Especially when it comes to the financial industry, marketing to “an average consumer” isn’t the best way to make people feel seen. When their money's on the line, consumers tend to appreciate a more personal, more cared-for approach. That’s where hyper-personalised marketing can come into play and help them feel like your company is truly speaking to them as individuals.
Consumer insights can help you develop your understanding of your audience to the point where you can make your marketing truly personalised.
1. Establish what you want to learn
Before conducting research, make sure you know what (and how) you’ll get your data.
2. Identify your resources
How will you obtain data, who’s going to collect it, who’s going to analyse it? Make sure you have enough time and employees dedicated to getting and using your consumer insights.
3. Decide your collection method
How you’ll collect data is extremely important. Are you targeting a specific audience? Existing consumers? Will you use a survey? A focus group? These are important questions. Trustpilot's Review Insights tool is a great way to get started.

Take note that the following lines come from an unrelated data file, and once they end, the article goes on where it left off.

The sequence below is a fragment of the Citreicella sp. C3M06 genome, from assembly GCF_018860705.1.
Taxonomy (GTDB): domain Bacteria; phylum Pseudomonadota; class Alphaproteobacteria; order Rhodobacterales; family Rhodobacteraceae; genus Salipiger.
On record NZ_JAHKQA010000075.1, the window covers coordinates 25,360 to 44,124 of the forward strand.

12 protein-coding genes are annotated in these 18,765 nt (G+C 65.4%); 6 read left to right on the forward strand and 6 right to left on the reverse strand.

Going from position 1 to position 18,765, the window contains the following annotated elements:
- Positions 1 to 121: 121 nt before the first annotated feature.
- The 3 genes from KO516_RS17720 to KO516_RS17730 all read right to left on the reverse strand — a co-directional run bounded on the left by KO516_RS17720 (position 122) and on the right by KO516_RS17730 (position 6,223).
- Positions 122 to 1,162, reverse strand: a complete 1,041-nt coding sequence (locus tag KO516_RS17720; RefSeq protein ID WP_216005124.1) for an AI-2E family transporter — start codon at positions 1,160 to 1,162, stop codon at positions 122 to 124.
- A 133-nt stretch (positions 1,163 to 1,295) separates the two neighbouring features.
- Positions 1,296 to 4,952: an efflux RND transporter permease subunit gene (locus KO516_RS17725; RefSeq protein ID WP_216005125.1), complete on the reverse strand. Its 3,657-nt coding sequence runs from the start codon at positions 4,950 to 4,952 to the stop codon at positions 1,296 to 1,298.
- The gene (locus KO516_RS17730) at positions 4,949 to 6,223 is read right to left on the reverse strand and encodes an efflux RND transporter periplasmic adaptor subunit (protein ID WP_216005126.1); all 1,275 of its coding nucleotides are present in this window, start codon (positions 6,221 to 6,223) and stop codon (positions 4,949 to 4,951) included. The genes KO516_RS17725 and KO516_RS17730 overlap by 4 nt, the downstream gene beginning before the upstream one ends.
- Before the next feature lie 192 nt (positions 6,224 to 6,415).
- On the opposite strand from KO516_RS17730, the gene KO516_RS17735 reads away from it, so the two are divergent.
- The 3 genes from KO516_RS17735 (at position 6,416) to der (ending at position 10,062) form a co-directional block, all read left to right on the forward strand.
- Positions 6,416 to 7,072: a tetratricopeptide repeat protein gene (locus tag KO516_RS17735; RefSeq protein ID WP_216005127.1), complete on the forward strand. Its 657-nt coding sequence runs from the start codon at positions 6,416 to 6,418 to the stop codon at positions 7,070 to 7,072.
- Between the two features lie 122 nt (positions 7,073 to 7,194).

4. How will you use the data?
Make sure your efforts are not going to waste. It’s important to plan and think ahead. Once you have the data, start thinking about what departments, processes, strategies, and initiatives might be affected and what the plan is for that.
Lastly, get started! It can be a challenging process to build up a stable of customer insights, but it can massively pay off in the long run.
Find out how Trustpilot reviews can help you collect great insights, learn about Trustpilot's Review Insights tool here, or create a free Trustpilot account today to start collecting reviews.